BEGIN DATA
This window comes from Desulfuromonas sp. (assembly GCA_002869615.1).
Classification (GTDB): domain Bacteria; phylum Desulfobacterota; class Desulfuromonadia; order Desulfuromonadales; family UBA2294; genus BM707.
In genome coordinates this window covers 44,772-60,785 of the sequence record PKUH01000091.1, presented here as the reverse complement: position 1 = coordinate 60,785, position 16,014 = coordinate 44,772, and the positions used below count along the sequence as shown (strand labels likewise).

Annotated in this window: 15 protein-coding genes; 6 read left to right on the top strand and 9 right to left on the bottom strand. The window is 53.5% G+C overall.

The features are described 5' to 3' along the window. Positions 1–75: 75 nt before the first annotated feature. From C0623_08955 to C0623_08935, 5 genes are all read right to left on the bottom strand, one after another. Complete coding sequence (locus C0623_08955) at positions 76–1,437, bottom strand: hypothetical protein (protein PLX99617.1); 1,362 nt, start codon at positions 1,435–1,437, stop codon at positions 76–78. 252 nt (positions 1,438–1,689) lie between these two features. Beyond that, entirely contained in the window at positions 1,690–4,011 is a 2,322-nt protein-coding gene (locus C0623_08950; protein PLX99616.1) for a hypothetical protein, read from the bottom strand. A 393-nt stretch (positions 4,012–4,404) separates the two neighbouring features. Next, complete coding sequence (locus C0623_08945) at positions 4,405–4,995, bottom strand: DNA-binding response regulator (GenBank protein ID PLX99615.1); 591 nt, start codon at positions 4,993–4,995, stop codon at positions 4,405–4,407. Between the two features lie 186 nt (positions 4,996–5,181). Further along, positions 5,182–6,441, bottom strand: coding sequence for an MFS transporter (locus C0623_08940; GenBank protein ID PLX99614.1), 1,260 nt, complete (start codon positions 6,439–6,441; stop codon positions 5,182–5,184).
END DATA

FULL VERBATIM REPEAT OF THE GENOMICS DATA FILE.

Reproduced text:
This window comes from Desulfuromonas sp. (assembly GCA_002869615.1).
Classification (GTDB): domain Bacteria; phylum Desulfobacterota; class Desulfuromonadia; order Desulfuromonadales; family UBA2294; genus BM707.
In genome coordinates this window covers 44,772-60,785 of the sequence record PKUH01000091.1, presented here as the reverse complement: position 1 = coordinate 60,785, position 16,014 = coordinate 44,772, and the positions used below count along the sequence as shown (strand labels likewise).

Annotated in this window: 15 protein-coding genes; 6 read left to right on the top strand and 9 right to left on the bottom strand. The window is 53.5% G+C overall.

The features are described 5' to 3' along the window. Positions 1–75: 75 nt before the first annotated feature. From C0623_08955 to C0623_08935, 5 genes are all read right to left on the bottom strand, one after another. Complete coding sequence (locus C0623_08955) at positions 76–1,437, bottom strand: hypothetical protein (protein PLX99617.1); 1,362 nt, start codon at positions 1,435–1,437, stop codon at positions 76–78. 252 nt (positions 1,438–1,689) lie between these two features. Beyond that, entirely contained in the window at positions 1,690–4,011 is a 2,322-nt protein-coding gene (locus C0623_08950; protein PLX99616.1) for a hypothetical protein, read from the bottom strand. A 393-nt stretch (positions 4,012–4,404) separates the two neighbouring features. Next, complete coding sequence (locus C0623_08945) at positions 4,405–4,995, bottom strand: DNA-binding response regulator (GenBank protein ID PLX99615.1); 591 nt, start codon at positions 4,993–4,995, stop codon at positions 4,405–4,407. Between the two features lie 186 nt (positions 4,996–5,181). Further along, positions 5,182–6,441, bottom strand: coding sequence for an MFS transporter (locus C0623_08940; GenBank protein ID PLX99614.1), 1,260 nt, complete (start codon positions 6,439–6,441; stop codon positions 5,182–5,184).